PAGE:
Cream of Chantarelle Soup

There’s just something about the rain that makes me want soup. Hot, thick, creamy, hearty soup that tastes like fall and comfort food and HOME.


…doesn’t hurt if it also tastes like the best part of the forests at this time of year: wild mushrooms!

I am NOT going to go into a long diatribe about wild mushrooms here. You know they can be dangerous if you are not careful. You know how to find information, take classes, or find field guides. You know the old adage about there being no old AND bold mushroom foragers, and you know the “when in doubt, throw it out” rule.

You DO know all that, right?

Look – just don’t be a moron. You don’t eat stuff when you don’t know what it is, and mushrooms can be hard to positively identify. So be careful. Learn from an expert. Or hey, buy them from any number of online and local retailers who will do the dirty work for you.

If you are an experienced forager of all things fungi, you will know that the recent torrential rainstorm means very good things for our little forest friends. My roommate brought home a lovely porcini that he found at work the other day, and Rick found a beautiful prince while out for a stroll in the city. Me, I’m holding out for chantarelles…I’m not likely to find them in the city, but I know where they’ll be not far from here, and I’m gonna be ready when they show themselves.

Last year, we managed quite the massive chantarelle haul, and I did quite a bit of research into how best to store different types of wild mushrooms for future use. Because of the different moisture levels and textures of the mushroom flesh, each one must be treated differently to best maintain its flavor, texture, and color.

Porcinis dry well. As do black chantarelles (also called black trumpets) and morels…though I like hang-drying morels better than using a dehydrator. Hedgehogs and chantarelles do NOT dry well. Or, I should say, they do not rehydrate well, leaving you with either a mushy goo, or a rubbery, flavorless lump. No, these delicate mushrooms are best frozen. But wait, there’s more to it than just stuffing them in a bag in the freezer – you must prepare them first:



Freezing wild mushrooms crash-course:
- brush or otherwise clean your mushrooms thoroughly (if they are sturdy, you can wash them. But ONLY if you are just about to cook with them).
-cut mushrooms into strips, dice, or mince
-mince some shallots or garlic, if you like
-dry sauté the mushrooms in a large pan until most of the liquid has been released and evaporated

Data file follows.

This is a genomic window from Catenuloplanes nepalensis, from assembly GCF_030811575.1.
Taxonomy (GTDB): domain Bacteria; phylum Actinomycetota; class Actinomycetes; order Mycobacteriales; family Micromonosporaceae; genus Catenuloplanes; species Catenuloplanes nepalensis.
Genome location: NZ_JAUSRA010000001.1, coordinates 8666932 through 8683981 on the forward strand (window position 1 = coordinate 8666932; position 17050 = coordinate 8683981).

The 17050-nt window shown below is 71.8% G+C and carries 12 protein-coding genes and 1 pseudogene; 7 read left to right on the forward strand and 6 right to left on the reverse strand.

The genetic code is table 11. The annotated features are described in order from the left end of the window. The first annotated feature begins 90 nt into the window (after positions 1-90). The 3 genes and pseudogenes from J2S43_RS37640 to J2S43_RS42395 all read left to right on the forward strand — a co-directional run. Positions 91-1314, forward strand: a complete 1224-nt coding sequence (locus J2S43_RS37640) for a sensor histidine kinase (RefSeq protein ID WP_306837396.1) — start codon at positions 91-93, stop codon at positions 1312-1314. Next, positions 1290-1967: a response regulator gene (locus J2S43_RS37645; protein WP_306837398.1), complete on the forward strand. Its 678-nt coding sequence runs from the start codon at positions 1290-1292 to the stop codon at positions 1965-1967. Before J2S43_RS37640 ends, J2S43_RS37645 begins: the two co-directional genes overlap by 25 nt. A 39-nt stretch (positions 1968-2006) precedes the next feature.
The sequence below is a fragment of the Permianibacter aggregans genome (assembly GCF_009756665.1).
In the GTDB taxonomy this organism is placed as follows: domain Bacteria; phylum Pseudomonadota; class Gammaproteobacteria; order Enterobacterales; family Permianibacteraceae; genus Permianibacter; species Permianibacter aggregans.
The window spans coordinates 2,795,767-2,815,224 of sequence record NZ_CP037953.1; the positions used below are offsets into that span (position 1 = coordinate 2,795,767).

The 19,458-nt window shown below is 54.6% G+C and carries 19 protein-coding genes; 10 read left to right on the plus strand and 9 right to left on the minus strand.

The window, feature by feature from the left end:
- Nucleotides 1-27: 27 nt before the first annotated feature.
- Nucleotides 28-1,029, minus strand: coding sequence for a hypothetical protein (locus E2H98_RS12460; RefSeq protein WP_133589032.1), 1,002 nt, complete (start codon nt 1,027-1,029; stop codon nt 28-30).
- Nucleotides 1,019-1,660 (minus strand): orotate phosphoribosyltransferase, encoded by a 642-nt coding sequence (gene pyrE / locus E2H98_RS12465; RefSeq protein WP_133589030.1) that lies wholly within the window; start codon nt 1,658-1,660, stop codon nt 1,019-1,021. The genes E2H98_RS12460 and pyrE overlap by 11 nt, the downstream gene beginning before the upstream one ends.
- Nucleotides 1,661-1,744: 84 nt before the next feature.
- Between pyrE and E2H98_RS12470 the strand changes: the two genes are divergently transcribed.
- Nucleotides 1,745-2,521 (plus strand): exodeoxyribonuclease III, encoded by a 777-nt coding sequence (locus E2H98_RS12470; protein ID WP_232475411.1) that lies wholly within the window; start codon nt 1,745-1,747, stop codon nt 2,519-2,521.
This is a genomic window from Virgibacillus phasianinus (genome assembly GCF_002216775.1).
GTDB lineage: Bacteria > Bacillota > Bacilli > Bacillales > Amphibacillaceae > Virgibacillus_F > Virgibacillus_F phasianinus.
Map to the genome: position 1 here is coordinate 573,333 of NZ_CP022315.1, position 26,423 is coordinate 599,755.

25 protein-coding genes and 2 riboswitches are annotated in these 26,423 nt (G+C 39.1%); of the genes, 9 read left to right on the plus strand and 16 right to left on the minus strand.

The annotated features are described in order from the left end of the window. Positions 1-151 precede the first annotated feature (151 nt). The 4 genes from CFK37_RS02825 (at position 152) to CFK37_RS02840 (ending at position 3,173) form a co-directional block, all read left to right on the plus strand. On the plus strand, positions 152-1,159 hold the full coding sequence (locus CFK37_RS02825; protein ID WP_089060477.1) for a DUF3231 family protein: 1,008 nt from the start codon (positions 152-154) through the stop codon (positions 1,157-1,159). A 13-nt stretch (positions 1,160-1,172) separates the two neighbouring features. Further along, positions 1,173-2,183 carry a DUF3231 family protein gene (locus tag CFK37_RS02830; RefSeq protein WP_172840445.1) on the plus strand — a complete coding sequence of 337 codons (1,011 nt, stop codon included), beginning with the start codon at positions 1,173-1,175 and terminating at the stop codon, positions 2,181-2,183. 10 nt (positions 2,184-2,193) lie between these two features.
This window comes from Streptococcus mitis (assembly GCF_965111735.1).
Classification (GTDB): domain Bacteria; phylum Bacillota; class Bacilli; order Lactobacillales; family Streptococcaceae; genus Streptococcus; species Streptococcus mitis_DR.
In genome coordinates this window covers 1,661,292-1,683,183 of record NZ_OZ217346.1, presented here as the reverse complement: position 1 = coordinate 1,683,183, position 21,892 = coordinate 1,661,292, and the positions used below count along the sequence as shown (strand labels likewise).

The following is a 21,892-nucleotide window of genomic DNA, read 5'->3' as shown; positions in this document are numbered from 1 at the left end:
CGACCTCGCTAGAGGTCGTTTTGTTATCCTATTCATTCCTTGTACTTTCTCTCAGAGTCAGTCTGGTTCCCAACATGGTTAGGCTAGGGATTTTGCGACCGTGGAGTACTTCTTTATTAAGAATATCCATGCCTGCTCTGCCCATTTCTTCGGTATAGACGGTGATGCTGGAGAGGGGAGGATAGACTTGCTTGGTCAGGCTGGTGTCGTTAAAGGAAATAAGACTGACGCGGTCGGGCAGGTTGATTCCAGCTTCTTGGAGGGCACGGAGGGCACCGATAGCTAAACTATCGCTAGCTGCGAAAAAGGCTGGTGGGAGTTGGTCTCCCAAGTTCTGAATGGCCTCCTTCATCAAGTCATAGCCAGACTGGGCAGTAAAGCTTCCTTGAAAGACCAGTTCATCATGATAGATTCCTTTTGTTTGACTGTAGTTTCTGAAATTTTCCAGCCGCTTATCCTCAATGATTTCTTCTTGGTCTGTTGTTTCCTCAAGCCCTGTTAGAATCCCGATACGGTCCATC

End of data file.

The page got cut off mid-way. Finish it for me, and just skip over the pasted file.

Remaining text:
-add the shallots and some butter, and simmer until the onions are just barely translucent.
- remove the mixture from the heat and transfer into ice cube trays, muffin tins, or ramekins.
-freeze until solid, then transfer the pucks into a freezer-safe zip-top bag for final storage. Label the bag, as they are hard to distinguish once frozen.

These pucks can be re-hydrated into dips, sauces, gravies, risottos, or used to make my favorite fall soup:

Cream of Chantarelle:

approximately 1 c prepared frozen chantarelles (or about 3 c fresh, cleaned and minced)
2 medium shallots (omit if there are shallots in the frozen mixture)
1 clove garlic (ditto)
4 Tbsp butter (1 Tbsp separated out)
2-3 Tbsp flour
1/2 c white wine or sherry
3 c vegetable or mushroom stock
1 c milk
1 c heavy cream
salt and pepper to taste


If starting with fresh chantarelles, follow the same steps as above, dry-sauteeing the mushrooms and simmering with the shallots and 1 Tbsp of butter. Set these aside (if you’re using frozen mushrooms, toss the pucks into a pan over medium heat until they are thawed and starting to simmer lightly).


In another (large) pan, melt the remaining 3 Tbsp of butter, and whisk in as much flour as it will hold. This is called a roux – it will look sort of like a crumbly dough. Cook this for a few minutes until it is barely browning. Then add in about 1 c of stock and whisk together until smooth. Continue whisking while adding the rest of the stock and the white wine. Bring to a bare simmer, but DO NOT BOIL.

Add in the milk and cream, again whisking until smooth. Incorporate the sauteed chantarelles and season with salt and pepper to taste.


Serve hot with a big hunk of crusty bread (a rustic sourdough is great with this). If you want to serve a vegetable, nothing beats broccoli as a side dish. Brussels sprouts and cauliflower are OK too.

But make no mistake, this soup will steal the show.

Soon I will be overrun with fresh chantarelles (I can hear the raindrops now, telling me they are on their way), so I’ve got a great excuse for using all of last year’s haul. I have a feeling there will be quite a bit of this soup in my future!
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Discussion

  1. Curbstone Valley Farm says:

    Pffft. With three weekends of rain, I actually hiked around the property today, sooooo hoping to find some Chanterelles. Oh well. Last year I didn't find them here until February, both golden chanterelles and the black trumpets. Maybe I need to just be patient, but I'll be sure to try this soup when I actually score some mushrooms! (You're right about not being a moron too…Chanterelles are actually the only fungi I feel safe harvesting around here, everything else is deadly until proven otherwise!)

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